Running: Two-time Olympian cruises to win at SWR 5K

A two-time Olympian in the 3,000-meter steeplechase, Anthony Famiglietti was the winner of Friday's SWR July 4 5K. (Credit: Robert O'Rourk)
A two-time Olympian in the 3,000-meter steeplechase, Anthony Famiglietti was the winner of Friday’s SWR July 4 5K. (Credit: Robert O’Rourk)

A steady stream of runners were still making the turn off North Country Road onto Southgate and up the big hill when the pace car, driven by longtime Shoreham-Wading River girls track coach Paul Koretzki, suddenly appeared off in the distance.

The course of the SWR July 4 5K takes runners up the hill and around the streets of Shoreham before circling back down to the finish line. Rarely are there still runners heading up the hill by the time the winner comes back down.

Then again, rarely is there a two-time Olympian in the race.

Anthony Famiglietti, who competed in the 3,000-meter steeplechase at the 2004 Athens and 2008 Beijing Olympics, dominated in the 30th annual race Friday morning, winning in 14 minutes 57 seconds. Koretzki said it may have been a course record.

“The least he could do is look a little tired,” one observer at the finish line noted as Famiglietti came in well ahead of the rest of the pack.

Last year’s champion, recent Shoreham graduate Ryan Udvadia, settled for second this year in 16:24. Erin Conroy of Manhattan was the top female finisher in 19:58.

Famiglietti, 35, grew up in Medford and graduated from Patchogue-Medford High School. He currently lives in North Carolina. He was back on Long Island for his niece’s graduation from Pat-Med and was looking to get a run in, he said.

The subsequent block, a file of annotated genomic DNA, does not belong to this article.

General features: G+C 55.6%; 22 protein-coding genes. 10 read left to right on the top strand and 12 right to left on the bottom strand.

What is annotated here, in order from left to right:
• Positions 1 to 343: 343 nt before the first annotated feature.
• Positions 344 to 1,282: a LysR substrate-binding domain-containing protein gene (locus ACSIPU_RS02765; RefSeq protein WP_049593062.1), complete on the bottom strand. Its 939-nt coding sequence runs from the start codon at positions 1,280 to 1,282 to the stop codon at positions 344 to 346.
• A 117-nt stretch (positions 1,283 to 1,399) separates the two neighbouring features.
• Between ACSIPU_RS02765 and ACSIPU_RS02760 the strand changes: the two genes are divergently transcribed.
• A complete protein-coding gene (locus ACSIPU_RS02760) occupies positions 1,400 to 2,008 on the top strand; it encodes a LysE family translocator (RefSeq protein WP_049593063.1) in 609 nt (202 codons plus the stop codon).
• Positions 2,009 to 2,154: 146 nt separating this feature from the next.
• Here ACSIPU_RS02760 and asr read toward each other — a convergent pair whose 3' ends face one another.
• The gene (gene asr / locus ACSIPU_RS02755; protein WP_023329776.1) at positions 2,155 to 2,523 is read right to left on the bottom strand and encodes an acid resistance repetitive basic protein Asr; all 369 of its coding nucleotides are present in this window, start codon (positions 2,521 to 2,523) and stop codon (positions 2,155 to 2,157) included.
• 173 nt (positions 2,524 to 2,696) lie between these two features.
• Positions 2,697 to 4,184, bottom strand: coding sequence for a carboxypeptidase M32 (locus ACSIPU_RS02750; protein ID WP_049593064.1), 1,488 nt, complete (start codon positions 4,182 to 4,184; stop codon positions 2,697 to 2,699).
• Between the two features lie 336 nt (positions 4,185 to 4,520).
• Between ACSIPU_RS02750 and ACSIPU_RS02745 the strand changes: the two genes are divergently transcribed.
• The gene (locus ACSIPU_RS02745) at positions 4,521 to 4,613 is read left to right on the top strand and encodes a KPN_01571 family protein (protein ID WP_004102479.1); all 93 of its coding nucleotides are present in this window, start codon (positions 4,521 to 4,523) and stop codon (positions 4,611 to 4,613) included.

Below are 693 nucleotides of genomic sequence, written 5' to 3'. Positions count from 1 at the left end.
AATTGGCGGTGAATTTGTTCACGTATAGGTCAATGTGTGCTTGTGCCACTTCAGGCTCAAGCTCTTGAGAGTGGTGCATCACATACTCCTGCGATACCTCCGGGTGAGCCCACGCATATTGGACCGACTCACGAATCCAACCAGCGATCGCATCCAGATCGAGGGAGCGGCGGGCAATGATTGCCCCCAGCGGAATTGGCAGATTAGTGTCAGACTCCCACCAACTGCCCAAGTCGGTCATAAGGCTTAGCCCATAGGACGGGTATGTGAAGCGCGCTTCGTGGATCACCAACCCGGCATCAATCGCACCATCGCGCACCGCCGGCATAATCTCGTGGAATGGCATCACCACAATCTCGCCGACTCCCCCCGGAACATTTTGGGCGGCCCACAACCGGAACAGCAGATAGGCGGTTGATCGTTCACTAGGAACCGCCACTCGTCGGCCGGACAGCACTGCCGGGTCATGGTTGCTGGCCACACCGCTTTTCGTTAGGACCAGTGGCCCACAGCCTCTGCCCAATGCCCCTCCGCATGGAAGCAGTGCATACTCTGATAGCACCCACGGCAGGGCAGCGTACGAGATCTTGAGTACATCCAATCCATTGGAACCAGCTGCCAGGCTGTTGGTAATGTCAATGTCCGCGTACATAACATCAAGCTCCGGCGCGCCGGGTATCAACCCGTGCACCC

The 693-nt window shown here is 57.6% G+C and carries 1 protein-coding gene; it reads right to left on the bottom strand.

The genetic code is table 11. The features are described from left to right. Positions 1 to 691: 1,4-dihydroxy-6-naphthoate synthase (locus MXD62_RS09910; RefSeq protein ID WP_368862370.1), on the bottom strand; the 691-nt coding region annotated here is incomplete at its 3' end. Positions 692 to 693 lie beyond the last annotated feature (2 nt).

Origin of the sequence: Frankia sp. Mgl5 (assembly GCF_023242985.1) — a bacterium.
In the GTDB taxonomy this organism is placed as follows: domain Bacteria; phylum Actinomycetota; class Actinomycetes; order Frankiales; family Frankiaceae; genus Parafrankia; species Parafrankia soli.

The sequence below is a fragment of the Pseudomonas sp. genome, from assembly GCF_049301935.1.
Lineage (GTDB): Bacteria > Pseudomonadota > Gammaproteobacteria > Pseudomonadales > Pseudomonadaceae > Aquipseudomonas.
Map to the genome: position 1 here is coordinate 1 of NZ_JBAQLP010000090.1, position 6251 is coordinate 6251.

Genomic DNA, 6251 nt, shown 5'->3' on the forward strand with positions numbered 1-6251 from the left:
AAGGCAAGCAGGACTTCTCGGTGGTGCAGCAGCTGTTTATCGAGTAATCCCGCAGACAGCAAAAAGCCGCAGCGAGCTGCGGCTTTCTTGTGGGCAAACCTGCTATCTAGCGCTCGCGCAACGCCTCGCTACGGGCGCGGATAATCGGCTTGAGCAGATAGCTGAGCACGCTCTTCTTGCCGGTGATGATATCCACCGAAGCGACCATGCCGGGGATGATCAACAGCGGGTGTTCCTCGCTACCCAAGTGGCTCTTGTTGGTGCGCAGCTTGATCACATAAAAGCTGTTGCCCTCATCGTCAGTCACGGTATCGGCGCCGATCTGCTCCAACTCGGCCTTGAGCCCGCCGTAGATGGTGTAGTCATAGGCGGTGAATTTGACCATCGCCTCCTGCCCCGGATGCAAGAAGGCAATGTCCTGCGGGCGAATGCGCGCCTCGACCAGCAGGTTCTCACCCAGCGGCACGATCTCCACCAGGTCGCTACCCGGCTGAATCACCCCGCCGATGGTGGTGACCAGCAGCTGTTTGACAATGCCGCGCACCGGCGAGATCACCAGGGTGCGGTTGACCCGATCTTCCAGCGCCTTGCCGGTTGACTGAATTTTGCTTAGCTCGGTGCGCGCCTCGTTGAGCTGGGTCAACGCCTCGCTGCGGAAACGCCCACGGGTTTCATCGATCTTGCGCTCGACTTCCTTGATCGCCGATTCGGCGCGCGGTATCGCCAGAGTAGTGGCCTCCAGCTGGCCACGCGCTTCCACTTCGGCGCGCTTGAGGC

“Fourth of July’s my favorite holiday,” he said. “Long Island does it right for Fourth of July. You can see a small event like this, everyone’s having a great time. It’s just a great atmosphere.”

Famiglietti’s decorated running career included a 13th place finish in the finals of the steeplechase in Beijing. He ran his personal best time of 8:17.34. He’s also competed in the 1,500 meters, mile, 5,000 meters and 10,000 meters at various competitions over his career.

Famiglietti ran Friday’s race mostly by himself. No one dared try to keep pace with him at the start.

“I’m kind of used to it,” he said. “I was hoping the kids would stick with me. It’d be one thing to take it easy on them. I’m trying to send a message to them — look where I started and look at where I’m at.”

Famiglietti noted how many of the top high school runners now run faster times than he did at that age. Some runners are even taller and more muscular, he said.

“When you’re in high school, you think you’re running hard,” he said. “When you see that next level, you have a little more expectation.”

His mission now is to help inspire other runners. Famiglietti came from humble beginnings. He wasn’t a prodigy athlete as a teenager. He wasn’t recruited to any big schools. If not for a few key moments in his life, he may have never reached his potential as one of America’s greatest runners of the past decade.

A friend of his from Stony Brook who ran in high school was going to Appalachian State University. Through his friend, the coach at Appalachian State recruited Famiglietti, offering him a partial scholarship.

“Really no one was looking for me,” he said.

Famiglietti felt like he needed to prove himself, and that motivation lifted him to a fourth-place finish at the conference championship as a freshman, he said. By his sophomore year he was a two-time champion at the conference meet and decided to transfer to the University of Tennessee.

“That’s where I really blossomed,” he said.

As a senior in 2000, at the NCAA Outdoor Championships, Famiglietti raced to a fourth-place finish in the steeplechase.

Friday’s female winner, Conroy, 30, didn’t run competitively in college; she attended Georgetown University. During college, though, she started running road races. She now runs as part of the Central Park Track Club.

Along with her sister, Tara, and some friends, Conroy rented a house on the East End for a week. They were looking for a race to run and found the SWR 5K.

“It’s a great race,” she said. “It’s such an awesome turnout today.”

Conroy said she has run marathons and half-marathons. In the marathon she runs around 3:09:00.

“It’s hard to get into, but I feel like it’s worth it,” she said.

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